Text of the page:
Teaching young Romanians to fly away from unemployment

Teaching young Romanians to fly away from unemployment
By Daniela De Lorenzo
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A school for flight attendants is proving a hit.


A dream of flying – that’s what Anca Dumitrescu and Giorgiana Ene are selling to candidates wishing to enroll on their training course.

For young Romanians – with or without higher education – becoming an air steward or stewardess offers glamour and well-paid employment, which is why thousands are queuing up to climb the boarding stairs to a new career.

Since 2013, Dumitrescu and Ene have been offering a leg up. Back then they recognised a gap in the market - there was no place to find information on how to become a flight assistant. So they launched a website “Vreau să fiu stewardesă” (“I want to be a stewardess”) filling it with relevant pieces of information and tips and organised a conference with experienced flight attendants and other airline business employees.

Their success convinced them to turn their website into a 4 day course converting the information into a “learning and teaching method” in order to increase the chance of getting a job that will earn them up to ten times more than they could otherwise.

The four-day course costs 1500 Lei ( approximately 300 euros) which can be a fruitful investment for young Romanians who, if hired by a European company they can secure a salary of 1500 - 1800 euro per month, or even double that if working in the Middle East.

“We are now a training center: we train people to be more prepared at the interview and to score highly,” Dumitrescu told Euronews.

But it’s not just supply of potential recruits that is rising: “When we started, each major company came to recruit flight assistants once or twice per year,” Dumitrescu says. “Now they do so at least 5 to 6 times per year".

The team of “Vreau să fiu stewardesă” believes that increasing investment from airline companies in their country could be related to the profile of Romanian candidates: hard working, professional and resilient. Being a steward is nothing but hard work as sometimes the schedule could last up until 17 hours.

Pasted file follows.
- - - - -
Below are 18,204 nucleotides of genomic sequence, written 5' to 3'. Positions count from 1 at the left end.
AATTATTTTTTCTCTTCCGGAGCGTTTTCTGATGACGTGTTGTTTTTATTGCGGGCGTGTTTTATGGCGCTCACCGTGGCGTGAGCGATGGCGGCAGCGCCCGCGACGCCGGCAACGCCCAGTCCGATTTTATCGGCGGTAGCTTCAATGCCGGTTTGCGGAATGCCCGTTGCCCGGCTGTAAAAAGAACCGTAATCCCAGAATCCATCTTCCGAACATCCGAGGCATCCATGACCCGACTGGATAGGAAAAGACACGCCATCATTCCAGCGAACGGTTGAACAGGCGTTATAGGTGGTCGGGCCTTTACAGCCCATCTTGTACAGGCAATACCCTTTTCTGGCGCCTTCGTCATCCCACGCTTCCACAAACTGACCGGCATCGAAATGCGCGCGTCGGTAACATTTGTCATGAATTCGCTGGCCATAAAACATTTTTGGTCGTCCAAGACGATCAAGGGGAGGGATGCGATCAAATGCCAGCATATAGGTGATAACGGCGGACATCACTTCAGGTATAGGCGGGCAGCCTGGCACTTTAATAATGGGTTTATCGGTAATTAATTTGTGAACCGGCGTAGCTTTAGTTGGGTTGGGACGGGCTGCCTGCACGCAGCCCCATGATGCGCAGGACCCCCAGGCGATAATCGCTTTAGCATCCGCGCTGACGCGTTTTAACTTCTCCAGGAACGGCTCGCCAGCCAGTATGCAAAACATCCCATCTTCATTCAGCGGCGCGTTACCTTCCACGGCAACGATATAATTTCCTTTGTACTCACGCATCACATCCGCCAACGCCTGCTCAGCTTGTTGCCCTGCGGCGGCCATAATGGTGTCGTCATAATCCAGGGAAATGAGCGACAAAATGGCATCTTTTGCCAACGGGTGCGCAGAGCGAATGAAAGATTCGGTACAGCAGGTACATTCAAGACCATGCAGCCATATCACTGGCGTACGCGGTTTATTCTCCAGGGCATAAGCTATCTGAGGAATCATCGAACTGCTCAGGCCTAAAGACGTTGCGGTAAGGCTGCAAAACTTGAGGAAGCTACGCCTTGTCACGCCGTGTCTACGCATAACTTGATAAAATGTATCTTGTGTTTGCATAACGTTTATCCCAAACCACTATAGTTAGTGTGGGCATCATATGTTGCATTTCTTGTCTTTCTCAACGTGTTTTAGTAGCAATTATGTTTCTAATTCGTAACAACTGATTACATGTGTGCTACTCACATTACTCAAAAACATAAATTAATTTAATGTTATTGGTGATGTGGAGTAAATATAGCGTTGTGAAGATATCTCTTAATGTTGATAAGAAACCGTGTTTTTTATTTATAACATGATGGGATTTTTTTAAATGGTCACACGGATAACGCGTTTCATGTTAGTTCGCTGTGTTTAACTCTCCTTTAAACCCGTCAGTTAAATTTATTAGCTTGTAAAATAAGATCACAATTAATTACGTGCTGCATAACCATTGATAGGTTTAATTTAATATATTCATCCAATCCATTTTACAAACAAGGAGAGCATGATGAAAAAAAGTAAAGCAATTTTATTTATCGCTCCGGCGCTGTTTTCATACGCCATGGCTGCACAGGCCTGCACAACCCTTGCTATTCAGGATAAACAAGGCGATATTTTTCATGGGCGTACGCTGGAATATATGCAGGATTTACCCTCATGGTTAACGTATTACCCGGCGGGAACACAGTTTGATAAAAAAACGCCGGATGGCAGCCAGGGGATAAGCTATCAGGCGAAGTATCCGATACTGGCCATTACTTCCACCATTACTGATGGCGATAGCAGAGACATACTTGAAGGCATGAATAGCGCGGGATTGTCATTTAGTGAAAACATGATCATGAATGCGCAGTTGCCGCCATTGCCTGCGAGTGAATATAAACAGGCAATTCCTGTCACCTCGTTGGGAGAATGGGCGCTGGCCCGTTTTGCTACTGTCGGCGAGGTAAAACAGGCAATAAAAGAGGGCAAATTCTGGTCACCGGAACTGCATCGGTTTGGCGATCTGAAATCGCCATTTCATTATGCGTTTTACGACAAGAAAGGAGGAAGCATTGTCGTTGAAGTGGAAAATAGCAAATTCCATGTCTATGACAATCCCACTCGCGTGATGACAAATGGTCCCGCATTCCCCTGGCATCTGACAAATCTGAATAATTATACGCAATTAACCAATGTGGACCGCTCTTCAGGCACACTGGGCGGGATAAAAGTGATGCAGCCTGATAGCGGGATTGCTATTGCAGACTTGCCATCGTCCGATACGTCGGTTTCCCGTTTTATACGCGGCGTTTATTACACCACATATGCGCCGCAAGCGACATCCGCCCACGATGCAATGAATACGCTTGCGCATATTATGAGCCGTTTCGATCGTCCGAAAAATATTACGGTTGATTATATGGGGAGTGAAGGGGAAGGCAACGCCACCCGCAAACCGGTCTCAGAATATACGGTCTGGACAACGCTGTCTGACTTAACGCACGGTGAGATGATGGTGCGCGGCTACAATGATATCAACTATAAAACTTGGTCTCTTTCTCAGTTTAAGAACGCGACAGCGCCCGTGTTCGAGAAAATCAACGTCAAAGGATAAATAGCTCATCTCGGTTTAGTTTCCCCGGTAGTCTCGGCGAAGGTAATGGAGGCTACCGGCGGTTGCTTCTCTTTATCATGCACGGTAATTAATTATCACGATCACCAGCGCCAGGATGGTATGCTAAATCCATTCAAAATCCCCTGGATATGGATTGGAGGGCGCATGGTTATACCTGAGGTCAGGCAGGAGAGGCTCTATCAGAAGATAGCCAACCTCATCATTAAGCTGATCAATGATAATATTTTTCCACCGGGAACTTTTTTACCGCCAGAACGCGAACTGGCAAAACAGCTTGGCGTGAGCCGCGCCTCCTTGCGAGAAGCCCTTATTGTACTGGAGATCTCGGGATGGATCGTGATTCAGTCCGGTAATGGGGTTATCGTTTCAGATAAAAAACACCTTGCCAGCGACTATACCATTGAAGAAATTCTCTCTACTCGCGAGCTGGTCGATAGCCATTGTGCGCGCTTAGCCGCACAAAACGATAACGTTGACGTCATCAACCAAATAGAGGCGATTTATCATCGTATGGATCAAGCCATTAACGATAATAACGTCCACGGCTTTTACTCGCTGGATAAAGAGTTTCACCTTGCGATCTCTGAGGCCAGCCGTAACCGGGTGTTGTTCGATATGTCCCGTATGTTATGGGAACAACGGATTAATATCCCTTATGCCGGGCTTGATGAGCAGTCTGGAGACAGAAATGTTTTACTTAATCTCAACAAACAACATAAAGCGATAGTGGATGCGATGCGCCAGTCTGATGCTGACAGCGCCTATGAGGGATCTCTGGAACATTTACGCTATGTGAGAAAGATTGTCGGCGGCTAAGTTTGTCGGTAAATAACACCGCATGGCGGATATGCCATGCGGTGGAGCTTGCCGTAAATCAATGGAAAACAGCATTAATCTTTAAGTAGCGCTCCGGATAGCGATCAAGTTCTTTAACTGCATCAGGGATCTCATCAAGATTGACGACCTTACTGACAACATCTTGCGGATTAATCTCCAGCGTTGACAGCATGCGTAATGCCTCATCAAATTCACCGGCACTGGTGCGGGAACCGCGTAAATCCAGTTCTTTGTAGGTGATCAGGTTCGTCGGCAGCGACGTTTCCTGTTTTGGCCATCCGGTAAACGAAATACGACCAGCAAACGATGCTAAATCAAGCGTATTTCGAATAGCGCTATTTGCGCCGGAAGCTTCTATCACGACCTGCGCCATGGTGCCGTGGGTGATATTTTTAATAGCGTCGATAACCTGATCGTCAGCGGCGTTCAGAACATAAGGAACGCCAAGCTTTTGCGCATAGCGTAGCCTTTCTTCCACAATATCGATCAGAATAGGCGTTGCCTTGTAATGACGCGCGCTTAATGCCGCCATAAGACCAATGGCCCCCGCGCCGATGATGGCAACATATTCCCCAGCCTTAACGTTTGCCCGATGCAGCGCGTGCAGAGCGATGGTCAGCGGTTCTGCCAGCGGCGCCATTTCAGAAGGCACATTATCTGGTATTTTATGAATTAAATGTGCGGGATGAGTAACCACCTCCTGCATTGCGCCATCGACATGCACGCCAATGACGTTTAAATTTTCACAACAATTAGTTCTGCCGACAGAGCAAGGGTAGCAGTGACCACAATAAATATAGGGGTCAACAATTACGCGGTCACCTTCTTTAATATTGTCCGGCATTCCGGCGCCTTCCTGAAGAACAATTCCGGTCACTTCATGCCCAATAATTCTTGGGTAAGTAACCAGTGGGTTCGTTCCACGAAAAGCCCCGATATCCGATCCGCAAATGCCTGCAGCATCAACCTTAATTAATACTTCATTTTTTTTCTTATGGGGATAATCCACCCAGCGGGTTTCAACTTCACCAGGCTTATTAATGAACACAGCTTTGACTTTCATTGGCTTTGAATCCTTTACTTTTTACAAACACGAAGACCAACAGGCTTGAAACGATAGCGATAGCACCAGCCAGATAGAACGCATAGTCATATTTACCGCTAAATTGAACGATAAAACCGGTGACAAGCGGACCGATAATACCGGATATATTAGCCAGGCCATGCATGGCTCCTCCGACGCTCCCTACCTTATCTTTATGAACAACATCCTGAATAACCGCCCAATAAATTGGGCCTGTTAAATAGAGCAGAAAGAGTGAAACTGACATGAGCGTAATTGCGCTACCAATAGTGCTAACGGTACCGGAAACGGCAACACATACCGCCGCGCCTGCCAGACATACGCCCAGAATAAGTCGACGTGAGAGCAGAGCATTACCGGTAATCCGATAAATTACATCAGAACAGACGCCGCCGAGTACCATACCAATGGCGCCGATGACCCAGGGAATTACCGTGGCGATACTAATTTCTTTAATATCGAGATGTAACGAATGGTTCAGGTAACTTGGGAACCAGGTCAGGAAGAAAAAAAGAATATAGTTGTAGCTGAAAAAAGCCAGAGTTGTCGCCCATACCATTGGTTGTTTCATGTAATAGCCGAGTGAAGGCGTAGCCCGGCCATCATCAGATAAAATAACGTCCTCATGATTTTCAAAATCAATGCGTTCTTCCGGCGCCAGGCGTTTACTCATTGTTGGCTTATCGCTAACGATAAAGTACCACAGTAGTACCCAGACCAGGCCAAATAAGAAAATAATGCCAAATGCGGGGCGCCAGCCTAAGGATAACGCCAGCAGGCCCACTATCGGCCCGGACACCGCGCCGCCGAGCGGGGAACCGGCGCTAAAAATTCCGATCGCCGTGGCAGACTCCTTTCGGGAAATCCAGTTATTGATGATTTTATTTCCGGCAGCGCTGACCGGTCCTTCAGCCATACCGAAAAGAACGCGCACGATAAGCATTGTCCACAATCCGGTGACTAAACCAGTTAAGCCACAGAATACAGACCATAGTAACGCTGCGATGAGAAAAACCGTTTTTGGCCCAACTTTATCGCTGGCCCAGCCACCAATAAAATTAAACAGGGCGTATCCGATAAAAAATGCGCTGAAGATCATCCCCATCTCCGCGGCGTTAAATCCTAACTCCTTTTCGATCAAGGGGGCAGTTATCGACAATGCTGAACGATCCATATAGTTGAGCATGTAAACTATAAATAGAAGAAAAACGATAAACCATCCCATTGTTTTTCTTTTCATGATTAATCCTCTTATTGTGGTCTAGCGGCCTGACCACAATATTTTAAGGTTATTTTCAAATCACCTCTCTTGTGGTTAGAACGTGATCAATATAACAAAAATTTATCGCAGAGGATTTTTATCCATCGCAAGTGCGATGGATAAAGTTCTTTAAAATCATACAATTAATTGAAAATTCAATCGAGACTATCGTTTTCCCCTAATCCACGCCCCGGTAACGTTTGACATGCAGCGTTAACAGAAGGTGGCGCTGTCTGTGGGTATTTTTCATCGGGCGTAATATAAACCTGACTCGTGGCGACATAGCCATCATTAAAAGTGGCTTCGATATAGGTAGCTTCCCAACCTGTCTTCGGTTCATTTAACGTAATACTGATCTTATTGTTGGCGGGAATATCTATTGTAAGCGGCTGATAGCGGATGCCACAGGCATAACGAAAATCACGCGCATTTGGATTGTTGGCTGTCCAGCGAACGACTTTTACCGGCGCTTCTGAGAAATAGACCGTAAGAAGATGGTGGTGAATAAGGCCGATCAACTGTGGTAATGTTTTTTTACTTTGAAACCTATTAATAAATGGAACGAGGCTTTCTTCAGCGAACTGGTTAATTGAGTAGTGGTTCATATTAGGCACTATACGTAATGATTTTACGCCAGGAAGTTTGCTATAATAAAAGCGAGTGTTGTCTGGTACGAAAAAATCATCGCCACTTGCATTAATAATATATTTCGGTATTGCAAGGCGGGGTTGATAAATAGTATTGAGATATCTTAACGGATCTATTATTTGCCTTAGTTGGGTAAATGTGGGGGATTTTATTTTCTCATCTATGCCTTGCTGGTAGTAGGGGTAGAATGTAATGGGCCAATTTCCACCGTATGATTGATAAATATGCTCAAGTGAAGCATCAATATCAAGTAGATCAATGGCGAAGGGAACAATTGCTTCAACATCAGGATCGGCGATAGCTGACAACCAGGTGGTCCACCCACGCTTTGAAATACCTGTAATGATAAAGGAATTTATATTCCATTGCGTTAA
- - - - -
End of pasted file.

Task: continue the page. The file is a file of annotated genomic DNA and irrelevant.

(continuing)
Their four-day course are open to both genders and over the years, more and more men have shown an interest – stewards now typically make up a quarter of each class.

Flight attendants from top airlines vaunt huge followings on social networks, portraying sky-high perfect lives among the clouds and at beach resorts, their accommodation covered by their employer.

“The demand is huge, when one of the big airlines announces an open day in Romania there can be over 1000 candidates attending the interview process for around 20-30 vacancies.”

That’s why the training course has proven so popular. Good English, no visible tattoos and high motivation are the main requirements and candidates are reminded that the job is tough. The five trainers at the training center - ex-recruiters and flight attendants - focus on developing the candidates’ soft skills such as team and communication skills, and creative thinking for role play tests to solve at the interview round.

In the last five years the company has organised 124 classes, training almost 2,300 students. From the moment the students enroll on the course, “Vreau să fiu stewardesă” promises them that they will guide them until they get a job.

“The teaching really begins when they leave the training center, because they apply for interviews and hence they require non-stop advice,’’ says Dumitrescu. “But it is my mission to get them hired”.

They claim the recruitment rate for alumni is 80%, a fact recognised by the numerous potted plants which successful students like to donate after a successful interview.

The business is expanding internationally, first into neighbouring Moldova but also in Italy, where high youth employment makes the course tempting.

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